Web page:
What Makes French Lentils Different From The Other Types?

Trying to bring a new food or ingredient into your diet can sometimes be a tall task. One of the complicating factors is whenever multiple varieties of the same item exist. They might all seem replaceable, but chances are that each is actually very unique. If a recipe asks for a potato you can just use any potato, right? Wrong! Aren't all mushrooms created equally? Nope! Pasta shapes just come down to preference. False! Each variety of these foods is used in different dishes for a specific reason.

Lentils are another example of a simple ingredient whose many varieties complicate things, and it's easy to make a mistake when using them. Lentils are an ingredient that covers a wide variety of cuisines, regions, and cultures. With each one comes a variety of different types of lentils as well.

If you're trying to work more lentils into your diet then you will inevitably be confronted by brown, orange, and green varieties. While it may just sound like a difference in color, there are some subtle, and not-so-subtle differences between the varieties. Take the French or Puy Lentils, for example. These tiny legumes have a few key differences from other varieties that make them very perfect for certain dishes (via NPR).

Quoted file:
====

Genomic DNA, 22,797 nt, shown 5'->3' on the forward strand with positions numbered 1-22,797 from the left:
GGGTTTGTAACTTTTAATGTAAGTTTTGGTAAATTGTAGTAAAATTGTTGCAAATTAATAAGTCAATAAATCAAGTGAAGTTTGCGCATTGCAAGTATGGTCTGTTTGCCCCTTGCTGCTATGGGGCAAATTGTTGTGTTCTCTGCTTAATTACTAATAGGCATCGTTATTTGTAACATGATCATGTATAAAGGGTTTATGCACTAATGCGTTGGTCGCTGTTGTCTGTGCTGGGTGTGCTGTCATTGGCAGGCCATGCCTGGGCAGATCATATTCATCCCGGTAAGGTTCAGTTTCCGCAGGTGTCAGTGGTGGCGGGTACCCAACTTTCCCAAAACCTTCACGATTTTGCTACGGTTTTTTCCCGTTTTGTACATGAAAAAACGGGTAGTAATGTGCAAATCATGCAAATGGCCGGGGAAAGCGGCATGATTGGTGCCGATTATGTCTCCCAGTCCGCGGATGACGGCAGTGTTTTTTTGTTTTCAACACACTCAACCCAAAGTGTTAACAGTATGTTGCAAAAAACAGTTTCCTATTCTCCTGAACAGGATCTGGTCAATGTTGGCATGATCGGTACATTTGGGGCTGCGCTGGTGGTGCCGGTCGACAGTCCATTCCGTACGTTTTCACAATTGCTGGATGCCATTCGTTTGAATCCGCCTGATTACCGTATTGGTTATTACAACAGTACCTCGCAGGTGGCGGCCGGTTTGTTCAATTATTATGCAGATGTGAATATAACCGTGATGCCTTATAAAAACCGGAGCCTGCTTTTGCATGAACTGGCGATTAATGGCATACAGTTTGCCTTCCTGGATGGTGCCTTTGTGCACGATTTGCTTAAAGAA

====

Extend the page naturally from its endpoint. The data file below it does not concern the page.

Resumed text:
French lentils have a peppery flavor, and durable texture

First, let's clarify what we're talking about. Lentilles du Puy, Puy lentils, or French lentils are all different names for the same variety essentially. According to The Kitchn, the only difference is that the term Puy or du Puy is a geographically specific name that means those lentils were grown in the Puy region of France as opposed to Canada or India where most of the world's lentils are grown. The Puy region has volcanic soil that will alter the flavor slightly, but for the most part, they are the same variety.

All French lentils are a variety of green lentils that are most commonly sought out for their durable nature, and complex flavor profile. Green lentils are already regarded as having a peppery bite to them, but these flavors are even more pronounced in French lentils (via Plant Based FAQs). They also have more earthy notes to them as well, per The Kitchn. Because they hold their shape and texture better than other lentils they are a great option for salads, or for when you want to keep your lentils from turning to mush in a soup. The last main difference is nutrition. Green lentils and French lentils are both great sources of plant-based nutrition, but French lentils have roughly twice as many calories, carbohydrates, and protein (via Plant Based FAQs).